The United States Opens GPS Up to Civilians.

The first U.S. pronouncement regarding civil use of GPS came in 1983 following the downing of Korean Airlines Flight 007 after it strayed over territory belonging to the Soviet Union.
At this time, President Reagan announced that the Global Positioning System
would be made available for international civil use once the system became operational.
In 1987 DoD formally requested the Department of Transportation to
establish and provide an office to respond to civil users’ needs and to work
closely with the DoD to ensure proper implementation of GPS for civil use. Two
years later, the U.S. Coast Guard became the lead agency for this project.

The Reagan announcement was followed by a U.S. offer to make available the
Standard Positioning Service of GPS, which was announced at the International
Civil Aviation Organization’s (ICAO) Tenth Air Navigation Conference,
September 5, 1991. The Federal Aviation Administration’s (FAA) Administrator,
James Busey, promised that GPS would be available free of charge to the international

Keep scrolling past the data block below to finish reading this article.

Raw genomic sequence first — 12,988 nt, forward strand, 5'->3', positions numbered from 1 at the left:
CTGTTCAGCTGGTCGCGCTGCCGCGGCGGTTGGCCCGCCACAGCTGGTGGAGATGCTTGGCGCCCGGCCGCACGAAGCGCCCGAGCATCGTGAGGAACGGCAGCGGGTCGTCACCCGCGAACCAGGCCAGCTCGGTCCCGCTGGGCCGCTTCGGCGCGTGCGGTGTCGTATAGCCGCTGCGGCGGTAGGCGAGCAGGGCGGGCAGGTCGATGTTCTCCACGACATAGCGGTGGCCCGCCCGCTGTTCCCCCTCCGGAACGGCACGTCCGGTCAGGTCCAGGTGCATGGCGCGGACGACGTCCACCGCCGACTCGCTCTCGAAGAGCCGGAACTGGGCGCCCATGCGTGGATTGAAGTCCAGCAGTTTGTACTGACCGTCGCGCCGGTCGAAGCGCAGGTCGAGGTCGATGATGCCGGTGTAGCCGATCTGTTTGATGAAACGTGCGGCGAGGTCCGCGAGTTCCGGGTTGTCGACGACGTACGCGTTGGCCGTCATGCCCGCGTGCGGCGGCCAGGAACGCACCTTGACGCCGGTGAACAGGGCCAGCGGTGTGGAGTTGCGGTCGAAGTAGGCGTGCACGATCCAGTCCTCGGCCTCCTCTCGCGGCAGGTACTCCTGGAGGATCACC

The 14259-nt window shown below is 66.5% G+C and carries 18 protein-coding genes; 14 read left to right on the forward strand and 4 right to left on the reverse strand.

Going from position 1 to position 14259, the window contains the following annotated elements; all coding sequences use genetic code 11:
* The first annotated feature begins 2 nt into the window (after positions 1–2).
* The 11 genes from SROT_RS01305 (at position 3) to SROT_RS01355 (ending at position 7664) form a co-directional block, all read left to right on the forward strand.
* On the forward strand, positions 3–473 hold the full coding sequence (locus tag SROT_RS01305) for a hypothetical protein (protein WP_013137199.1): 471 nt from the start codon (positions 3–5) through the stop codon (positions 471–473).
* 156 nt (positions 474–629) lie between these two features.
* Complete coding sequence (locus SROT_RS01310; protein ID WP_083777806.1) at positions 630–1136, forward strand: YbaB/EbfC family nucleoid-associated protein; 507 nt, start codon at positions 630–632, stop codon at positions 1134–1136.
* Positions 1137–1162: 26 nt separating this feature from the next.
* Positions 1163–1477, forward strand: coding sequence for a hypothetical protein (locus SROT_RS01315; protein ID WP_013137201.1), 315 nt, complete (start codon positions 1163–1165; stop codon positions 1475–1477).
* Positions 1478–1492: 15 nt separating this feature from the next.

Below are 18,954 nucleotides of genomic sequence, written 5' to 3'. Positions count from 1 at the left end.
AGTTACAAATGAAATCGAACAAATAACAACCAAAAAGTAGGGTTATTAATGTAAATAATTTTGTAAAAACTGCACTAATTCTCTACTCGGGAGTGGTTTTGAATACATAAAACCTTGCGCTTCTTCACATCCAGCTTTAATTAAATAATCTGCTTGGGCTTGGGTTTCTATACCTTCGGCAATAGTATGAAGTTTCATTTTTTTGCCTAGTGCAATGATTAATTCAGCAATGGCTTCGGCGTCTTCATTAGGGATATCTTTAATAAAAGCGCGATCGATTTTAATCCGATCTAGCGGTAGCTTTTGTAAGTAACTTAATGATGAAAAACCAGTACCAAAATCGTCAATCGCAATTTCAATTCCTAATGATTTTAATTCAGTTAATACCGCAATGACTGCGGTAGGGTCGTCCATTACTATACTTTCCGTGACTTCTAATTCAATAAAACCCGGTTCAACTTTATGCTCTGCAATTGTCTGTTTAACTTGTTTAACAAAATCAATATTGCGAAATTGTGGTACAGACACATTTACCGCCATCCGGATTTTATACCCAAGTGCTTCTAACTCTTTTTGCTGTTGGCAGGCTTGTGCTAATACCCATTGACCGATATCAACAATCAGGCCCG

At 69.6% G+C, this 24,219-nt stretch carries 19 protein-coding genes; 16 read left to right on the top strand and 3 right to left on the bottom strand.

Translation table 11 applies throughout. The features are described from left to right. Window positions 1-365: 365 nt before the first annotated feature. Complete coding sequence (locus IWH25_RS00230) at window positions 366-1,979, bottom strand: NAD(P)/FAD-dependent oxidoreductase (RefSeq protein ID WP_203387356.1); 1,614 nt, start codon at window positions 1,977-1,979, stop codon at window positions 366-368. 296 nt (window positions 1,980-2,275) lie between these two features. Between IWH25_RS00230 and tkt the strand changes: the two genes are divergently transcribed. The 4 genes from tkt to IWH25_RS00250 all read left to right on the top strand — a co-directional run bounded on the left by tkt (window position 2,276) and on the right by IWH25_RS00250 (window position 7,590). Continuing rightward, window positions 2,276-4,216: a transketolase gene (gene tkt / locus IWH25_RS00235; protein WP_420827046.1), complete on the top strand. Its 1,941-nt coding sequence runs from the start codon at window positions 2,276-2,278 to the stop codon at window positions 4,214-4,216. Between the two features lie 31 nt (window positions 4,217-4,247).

community beginning in 1993 on a continuous, worldwide basis for at
least 10 years. This offer was extended the following year at the 29th ICAO
Assembly, when the United States offered SPS to the world for the foreseeable
future and pledged to provide at least six years notice prior to termination of
GPS operations or elimination of the GPS SPS.

Both offers were formally reiterated in a 1994 letter from the FAA’s chief, David
Hinson, to ICAO, reaffirming the U.S. government’s intention to provide GPS
SPS free of charge for at least 10 years. In 1995, President Clinton once again
confirmed the government’s commitment to provide GPS signals to international
civil users in a statement that was released at an ICAO meeting in
Montreal in March.

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